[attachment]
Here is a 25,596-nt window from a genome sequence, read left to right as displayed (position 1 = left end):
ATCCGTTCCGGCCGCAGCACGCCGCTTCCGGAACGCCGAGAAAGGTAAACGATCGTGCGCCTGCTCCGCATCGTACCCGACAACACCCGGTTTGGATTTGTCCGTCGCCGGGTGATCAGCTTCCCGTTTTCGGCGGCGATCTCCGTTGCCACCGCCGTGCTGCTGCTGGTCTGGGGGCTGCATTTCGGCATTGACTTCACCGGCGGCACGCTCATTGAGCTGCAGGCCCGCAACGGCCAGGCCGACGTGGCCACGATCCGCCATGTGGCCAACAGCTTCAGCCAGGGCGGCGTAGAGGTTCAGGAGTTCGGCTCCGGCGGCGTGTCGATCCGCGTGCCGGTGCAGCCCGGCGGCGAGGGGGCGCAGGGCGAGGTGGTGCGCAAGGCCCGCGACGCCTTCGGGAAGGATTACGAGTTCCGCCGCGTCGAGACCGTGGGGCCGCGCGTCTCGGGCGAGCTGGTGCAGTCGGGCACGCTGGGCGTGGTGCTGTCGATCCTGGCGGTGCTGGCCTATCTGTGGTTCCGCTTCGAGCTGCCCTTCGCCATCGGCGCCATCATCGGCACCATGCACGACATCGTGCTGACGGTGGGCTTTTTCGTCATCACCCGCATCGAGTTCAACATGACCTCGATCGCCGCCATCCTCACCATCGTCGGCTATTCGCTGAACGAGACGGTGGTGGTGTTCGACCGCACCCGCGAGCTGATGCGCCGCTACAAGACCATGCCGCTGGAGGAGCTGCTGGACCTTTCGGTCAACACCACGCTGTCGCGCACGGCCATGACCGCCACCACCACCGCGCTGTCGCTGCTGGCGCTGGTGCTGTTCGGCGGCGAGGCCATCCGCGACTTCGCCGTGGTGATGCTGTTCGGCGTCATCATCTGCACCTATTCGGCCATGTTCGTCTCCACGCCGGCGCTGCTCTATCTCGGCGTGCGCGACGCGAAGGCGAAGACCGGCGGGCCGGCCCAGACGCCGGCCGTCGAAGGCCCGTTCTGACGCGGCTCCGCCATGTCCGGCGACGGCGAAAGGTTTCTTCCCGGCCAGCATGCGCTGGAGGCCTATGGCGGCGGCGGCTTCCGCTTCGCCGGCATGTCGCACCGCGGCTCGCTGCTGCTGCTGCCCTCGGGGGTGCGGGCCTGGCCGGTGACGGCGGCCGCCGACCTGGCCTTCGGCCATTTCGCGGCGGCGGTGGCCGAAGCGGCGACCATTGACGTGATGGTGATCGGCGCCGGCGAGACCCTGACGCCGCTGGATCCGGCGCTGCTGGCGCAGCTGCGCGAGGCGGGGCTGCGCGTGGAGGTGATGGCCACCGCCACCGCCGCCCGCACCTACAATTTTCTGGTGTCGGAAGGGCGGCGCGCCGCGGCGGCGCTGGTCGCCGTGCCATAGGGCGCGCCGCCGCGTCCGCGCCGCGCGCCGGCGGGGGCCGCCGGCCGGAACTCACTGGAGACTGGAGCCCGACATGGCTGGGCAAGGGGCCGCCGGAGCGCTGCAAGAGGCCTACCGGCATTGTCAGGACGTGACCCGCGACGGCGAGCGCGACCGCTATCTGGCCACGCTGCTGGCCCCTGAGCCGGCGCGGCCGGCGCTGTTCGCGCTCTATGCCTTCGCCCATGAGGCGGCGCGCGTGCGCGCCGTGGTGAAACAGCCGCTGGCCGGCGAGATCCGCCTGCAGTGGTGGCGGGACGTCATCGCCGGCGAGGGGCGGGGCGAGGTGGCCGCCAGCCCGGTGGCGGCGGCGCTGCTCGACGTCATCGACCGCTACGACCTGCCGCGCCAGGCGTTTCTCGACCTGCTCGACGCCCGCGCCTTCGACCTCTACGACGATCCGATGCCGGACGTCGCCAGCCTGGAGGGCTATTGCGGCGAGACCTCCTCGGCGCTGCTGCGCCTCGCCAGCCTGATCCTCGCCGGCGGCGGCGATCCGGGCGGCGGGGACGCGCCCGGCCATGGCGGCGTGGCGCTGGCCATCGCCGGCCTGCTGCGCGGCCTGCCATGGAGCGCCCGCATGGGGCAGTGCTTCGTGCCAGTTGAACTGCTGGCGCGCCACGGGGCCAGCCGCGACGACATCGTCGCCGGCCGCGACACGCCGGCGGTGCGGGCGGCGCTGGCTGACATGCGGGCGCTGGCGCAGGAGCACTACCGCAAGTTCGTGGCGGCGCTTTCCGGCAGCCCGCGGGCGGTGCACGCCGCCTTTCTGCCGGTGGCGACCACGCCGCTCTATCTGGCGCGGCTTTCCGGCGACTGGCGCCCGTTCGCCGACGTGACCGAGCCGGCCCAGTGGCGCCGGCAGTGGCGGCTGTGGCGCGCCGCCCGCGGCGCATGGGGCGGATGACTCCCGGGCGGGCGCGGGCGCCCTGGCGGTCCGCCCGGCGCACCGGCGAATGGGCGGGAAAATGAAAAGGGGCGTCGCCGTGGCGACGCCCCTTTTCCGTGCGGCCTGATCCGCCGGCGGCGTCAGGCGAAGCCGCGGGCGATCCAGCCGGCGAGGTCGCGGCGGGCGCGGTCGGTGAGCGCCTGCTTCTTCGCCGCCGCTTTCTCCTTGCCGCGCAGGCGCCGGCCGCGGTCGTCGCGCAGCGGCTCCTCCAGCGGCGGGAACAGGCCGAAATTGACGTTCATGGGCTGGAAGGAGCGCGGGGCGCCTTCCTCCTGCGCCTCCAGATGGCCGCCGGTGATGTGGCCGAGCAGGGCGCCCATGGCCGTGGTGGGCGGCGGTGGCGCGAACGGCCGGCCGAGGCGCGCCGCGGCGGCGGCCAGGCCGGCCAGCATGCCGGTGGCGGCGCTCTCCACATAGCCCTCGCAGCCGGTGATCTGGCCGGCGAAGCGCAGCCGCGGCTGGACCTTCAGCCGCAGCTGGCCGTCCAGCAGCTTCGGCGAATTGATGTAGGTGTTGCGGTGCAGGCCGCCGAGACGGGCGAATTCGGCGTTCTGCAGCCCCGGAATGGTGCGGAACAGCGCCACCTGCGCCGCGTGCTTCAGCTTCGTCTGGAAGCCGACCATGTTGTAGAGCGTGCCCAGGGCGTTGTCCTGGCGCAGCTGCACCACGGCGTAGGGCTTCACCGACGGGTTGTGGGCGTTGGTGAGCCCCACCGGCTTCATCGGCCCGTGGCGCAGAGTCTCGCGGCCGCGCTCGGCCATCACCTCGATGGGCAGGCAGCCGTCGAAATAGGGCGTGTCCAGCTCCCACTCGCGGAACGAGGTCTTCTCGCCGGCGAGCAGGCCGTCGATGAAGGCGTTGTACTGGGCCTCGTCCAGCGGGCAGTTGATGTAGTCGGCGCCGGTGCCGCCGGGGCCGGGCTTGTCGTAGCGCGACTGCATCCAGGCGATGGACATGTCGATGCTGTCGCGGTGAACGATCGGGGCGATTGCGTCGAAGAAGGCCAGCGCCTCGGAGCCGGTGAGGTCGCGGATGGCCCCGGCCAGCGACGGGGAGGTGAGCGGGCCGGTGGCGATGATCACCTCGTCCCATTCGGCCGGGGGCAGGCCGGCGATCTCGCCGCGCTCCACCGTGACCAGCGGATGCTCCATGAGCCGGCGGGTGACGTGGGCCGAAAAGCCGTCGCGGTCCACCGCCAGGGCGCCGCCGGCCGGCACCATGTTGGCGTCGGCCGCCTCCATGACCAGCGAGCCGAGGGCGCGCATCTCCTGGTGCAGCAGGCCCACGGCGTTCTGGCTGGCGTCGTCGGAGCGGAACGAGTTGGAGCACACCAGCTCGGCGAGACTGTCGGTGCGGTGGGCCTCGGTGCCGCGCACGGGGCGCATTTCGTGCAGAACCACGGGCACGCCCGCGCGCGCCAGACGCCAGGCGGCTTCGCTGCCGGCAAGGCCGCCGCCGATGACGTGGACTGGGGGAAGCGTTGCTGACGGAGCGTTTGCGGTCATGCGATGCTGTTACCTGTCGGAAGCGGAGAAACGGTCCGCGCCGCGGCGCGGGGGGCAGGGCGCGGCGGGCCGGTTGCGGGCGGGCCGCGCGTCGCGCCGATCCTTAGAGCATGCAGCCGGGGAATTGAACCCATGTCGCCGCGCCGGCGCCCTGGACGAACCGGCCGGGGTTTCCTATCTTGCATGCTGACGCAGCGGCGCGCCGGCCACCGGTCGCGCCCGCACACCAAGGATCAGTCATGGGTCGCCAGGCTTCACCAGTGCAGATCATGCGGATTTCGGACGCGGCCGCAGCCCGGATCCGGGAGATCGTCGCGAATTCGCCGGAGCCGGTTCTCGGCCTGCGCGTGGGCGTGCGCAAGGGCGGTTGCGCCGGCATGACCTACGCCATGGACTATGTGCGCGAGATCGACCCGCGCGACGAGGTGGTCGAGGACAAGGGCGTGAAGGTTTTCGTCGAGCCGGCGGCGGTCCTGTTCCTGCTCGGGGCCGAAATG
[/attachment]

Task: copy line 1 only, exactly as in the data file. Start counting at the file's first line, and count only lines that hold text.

Here is a 25,596-nt window from a genome sequence, read left to right as displayed (position 1 = left end):